A Newbury Comics exclusive color vinyl pressing.
Before you ancients out there turn your heads and scoff at the premise of a twenty-something rock-and-roll goofball calling himself an old-anything, consider this: said perpetrator, he who answers to the name Mac DeMarco, has spent the better part of his time thus far writing, recording, and releasing an album of his own music pretty much every calendar flip, and pretty much on his own. This Old Dog makes for his fifth in just over half a decade - bringing the total to 3 LPs and 2 EPs. According to the DMV, MacBriare Samuel Lanyon DeMarco is 26. But in working-dog years, ol' Mac here could easily qualify for social security. To stay gold, turns out all he needed was some new tricks.’
It was a little space—in time, location, and method—that inspired DeMarco while making the record. Moving from his isolated Queens home to a house in Los Angeles helped give the somewhat transient Canada-native a base, and a few more months on his calendar to create did their job as well. Arriving in California with a grip of demos he’d written in New York, he realized after a few months of setting up his new shop—complete with a few new toys—that the gap was giving him perspective (insert tooth joke here).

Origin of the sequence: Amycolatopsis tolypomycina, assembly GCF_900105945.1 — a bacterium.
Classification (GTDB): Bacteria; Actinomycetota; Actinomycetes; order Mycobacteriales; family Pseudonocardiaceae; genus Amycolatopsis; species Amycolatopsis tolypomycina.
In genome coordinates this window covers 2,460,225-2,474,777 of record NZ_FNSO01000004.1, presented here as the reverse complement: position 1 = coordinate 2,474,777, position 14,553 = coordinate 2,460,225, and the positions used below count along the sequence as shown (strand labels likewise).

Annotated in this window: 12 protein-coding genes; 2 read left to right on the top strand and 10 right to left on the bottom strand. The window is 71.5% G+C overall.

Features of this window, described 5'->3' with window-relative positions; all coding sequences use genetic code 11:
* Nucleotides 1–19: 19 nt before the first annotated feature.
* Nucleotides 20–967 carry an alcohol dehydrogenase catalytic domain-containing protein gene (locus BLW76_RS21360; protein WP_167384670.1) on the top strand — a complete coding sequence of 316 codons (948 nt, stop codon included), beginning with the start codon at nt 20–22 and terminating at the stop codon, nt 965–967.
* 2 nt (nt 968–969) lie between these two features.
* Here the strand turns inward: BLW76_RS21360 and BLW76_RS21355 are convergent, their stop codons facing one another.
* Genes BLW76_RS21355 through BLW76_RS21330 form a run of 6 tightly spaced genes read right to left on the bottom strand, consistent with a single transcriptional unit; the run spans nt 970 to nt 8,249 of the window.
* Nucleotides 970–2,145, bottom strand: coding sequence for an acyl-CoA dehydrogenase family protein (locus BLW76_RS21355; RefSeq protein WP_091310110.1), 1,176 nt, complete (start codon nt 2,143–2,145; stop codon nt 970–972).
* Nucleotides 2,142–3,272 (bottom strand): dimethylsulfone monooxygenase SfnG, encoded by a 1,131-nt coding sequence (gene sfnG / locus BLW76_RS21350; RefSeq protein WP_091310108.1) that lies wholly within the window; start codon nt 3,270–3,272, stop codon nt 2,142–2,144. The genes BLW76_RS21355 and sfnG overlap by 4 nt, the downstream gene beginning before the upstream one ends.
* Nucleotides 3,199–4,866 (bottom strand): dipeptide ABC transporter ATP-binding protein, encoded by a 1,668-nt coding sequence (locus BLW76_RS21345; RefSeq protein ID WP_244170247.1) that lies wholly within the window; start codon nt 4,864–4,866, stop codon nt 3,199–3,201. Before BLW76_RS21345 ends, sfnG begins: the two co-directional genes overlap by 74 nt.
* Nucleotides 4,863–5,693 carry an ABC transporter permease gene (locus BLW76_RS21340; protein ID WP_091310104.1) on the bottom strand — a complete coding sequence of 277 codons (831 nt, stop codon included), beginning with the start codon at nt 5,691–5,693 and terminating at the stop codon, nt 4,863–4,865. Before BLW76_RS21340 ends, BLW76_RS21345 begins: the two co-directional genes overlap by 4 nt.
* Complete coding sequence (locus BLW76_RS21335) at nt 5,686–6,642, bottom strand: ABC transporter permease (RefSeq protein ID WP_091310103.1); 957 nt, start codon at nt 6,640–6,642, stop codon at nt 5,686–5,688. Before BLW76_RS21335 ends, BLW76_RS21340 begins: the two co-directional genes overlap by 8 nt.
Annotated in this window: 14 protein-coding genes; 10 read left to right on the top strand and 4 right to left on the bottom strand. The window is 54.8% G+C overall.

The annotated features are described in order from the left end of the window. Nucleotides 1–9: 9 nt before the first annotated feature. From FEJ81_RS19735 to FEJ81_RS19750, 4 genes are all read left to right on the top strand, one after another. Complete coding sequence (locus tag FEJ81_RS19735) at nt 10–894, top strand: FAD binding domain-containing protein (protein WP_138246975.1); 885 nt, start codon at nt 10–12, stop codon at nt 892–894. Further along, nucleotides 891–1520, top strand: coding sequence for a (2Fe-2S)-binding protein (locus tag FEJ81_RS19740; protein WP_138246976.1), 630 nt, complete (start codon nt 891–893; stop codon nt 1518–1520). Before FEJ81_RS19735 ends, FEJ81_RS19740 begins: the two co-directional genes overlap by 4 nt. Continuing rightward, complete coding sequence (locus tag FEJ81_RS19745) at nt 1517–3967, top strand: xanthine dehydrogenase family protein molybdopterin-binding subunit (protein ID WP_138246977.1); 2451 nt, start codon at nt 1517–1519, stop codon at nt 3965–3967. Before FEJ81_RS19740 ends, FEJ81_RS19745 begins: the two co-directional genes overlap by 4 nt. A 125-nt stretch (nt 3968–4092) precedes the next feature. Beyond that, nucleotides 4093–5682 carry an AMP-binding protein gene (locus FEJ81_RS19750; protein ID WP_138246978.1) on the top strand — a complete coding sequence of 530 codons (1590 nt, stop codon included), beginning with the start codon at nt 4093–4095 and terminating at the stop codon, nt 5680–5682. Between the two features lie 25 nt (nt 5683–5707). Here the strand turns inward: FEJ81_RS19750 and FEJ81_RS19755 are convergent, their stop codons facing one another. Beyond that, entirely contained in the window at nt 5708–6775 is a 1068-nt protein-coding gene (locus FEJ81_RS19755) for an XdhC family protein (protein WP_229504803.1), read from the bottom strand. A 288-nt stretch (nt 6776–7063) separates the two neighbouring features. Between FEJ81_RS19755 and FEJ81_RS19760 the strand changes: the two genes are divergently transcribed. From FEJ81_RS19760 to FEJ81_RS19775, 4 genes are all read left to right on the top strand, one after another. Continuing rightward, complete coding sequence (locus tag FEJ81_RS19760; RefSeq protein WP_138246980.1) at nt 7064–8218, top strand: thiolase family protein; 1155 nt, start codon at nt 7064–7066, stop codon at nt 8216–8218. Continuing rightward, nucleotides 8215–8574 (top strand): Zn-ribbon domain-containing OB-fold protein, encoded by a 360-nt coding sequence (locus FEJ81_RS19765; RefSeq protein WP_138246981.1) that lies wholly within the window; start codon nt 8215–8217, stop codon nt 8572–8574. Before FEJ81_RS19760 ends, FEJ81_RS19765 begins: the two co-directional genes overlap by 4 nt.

Right off the bat, from the pops and clicks of the CR-78 drum machine and acoustic strums on the album-opening “My Old Man,” the synth-drenched beauty of the second track, “This Old Dog,” it’s clear that DeMarco’s bag is filled with new tricks indeed. This Old Dog is rooted more in a synth-base than any of his previous releases, but he is careful not to let that tactic overshadow the other instruments and overall “unplugged” mood of the work: “This is my acoustic album, but it’s not really an acoustic album at all. That’s just what it feels like, mostly,” says DeMarco.
Despite the changes considered during the creation of This Old Dog, Mac DeMarco’s mid-twenties masterpiece, it’s clear that the engine that motors him is in no danger of slowing down.